Six Lessons from a 17-Year-Old Nobel Prize Winner
It’s incredible to think that Malala Yousafzai is a kid from Generation iY, but she qualifies. What’s more, she is a teenager who won the Nobel Peace Prize.
You remember the story from two years ago, don’t you? At fifteen years old, Malala was on her way to school when gunmen from the Pakistani Taliban stopped the van, asked for her, and began firing on her. She was critically wounded, and many assumed she’d die from this assassination attempt. By some miracle, she survived… and it appears she’s stronger than ever.
In fact, Malala Yousafzai, the advocate for education and peace, won the Nobel Peace Prize nearly two years after the shooting. Malala was jointly awarded the prize with Indian activist Kailash Satyarthi “for their struggle against suppression of children and young people and for the right of all children to education.”
At 17, Malala is the youngest Nobel Laureate in the prize’s history. Pakistani Prime Minister Nawaz Sharif congratulated her and called her the “pride of Pakistan.”
What Can Every Student Learn From Malala?
Observing her life and words, some specific lessons surface for all kids everywhere:
- She’s about principles, not popularity.
Despite the global attention, Malala is often ridiculed instead of praised in her home country. Over the past two years, right-wing activists and conspiracy theorists have flooded social media sites, accusing her of faking injuries or working with the CIA. Yet the young advocate continues to take a stand, holding fast to her cause.
- She’s focused on truth, rather than trends nor traditions.
While she adheres to a Muslim culture, she recognizes what’s unjust about their interpretation of those beliefs. One local said, “She’s ridiculed the way people used to live under Shariah law 800 years ago.” She agrees, but knows her mission is timeless. She focuses on the truth in her mission while scrapping outdated customs.
- She’s able to both give and receive criticism from her adversaries.
Malala came to prominence after writing an anonymous diary for the BBC on living in Swat and attending school as the Pakistani Taliban waged an insurgency in her area. She’s spoken out and taken hits for her videos and speeches. In a world that’s better at giving criticism than receiving it, she knows both are part of the territory.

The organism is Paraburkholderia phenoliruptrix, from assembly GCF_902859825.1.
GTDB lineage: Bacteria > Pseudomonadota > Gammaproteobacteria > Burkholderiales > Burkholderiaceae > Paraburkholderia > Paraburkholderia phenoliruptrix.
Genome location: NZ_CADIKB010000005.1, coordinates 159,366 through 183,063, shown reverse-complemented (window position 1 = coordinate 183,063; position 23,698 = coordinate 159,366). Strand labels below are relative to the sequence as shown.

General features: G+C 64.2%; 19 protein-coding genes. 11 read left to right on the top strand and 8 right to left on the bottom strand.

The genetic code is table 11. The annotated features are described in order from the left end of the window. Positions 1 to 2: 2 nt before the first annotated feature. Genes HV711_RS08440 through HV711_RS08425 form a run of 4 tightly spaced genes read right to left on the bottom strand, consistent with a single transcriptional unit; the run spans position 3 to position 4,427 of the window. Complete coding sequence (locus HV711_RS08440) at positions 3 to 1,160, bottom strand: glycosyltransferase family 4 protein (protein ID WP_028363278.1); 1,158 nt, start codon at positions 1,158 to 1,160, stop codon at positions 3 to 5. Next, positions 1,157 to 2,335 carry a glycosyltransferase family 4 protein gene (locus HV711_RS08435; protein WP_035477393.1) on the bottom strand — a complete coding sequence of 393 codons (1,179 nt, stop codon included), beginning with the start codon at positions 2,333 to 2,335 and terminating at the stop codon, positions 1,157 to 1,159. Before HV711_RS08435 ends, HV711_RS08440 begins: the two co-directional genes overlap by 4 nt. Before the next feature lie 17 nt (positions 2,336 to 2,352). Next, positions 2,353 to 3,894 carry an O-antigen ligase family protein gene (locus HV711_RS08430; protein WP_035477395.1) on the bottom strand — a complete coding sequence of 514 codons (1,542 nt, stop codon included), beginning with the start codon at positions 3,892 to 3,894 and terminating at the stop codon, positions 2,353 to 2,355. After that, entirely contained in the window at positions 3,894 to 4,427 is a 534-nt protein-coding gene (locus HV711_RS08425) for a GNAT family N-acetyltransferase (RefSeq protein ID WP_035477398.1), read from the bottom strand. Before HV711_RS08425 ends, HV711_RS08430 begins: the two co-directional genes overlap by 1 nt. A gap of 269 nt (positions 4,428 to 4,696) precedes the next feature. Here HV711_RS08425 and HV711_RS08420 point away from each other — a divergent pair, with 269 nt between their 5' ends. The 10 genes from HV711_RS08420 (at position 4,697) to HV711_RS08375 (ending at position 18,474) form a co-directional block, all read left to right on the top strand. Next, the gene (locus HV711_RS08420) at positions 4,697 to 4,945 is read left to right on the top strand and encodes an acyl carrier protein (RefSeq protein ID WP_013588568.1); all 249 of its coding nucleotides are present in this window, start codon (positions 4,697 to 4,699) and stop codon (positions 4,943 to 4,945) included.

- She’s not living for her own benefit, but for the benefit of others.
Malala has been attacked so often, it’s hard to imagine she continues in her cause. Now that she has a Nobel Prize, you’d think she’d lick her wounds and count her trophies, but she presses on because of the millions who need her to seize this moment.
- She’s a voice for those who have no voice.
Malala is an advocate for children—especially girls—who’ve been denied basic education and human rights. It would be easier for her to stay out of the limelight, but her conscience pushes her to speak for those who’ve been silenced.
- She’s not waiting until she’s an adult to make a difference.
Many in Pakistan do support the teenage activist. Karachi local Kulsoom Fazal says, “Malala has struggled at such a young age. This award should be a matter of pride for us in Pakistan. She is a positive influence on other children.”
In 2013, Malala told the U.N. that the militants who shot her and her friends “thought that the bullets would silence us, but they failed.” She went on to say:
“And out of that silence came thousands of voices. The terrorists thought they would change my aims and stop my ambitions. But nothing changed in my life except this: weakness, fear and hopelessness died. Strength, power and courage was born.”
Malala’s words are powerful. I encourage you to share her story with your students.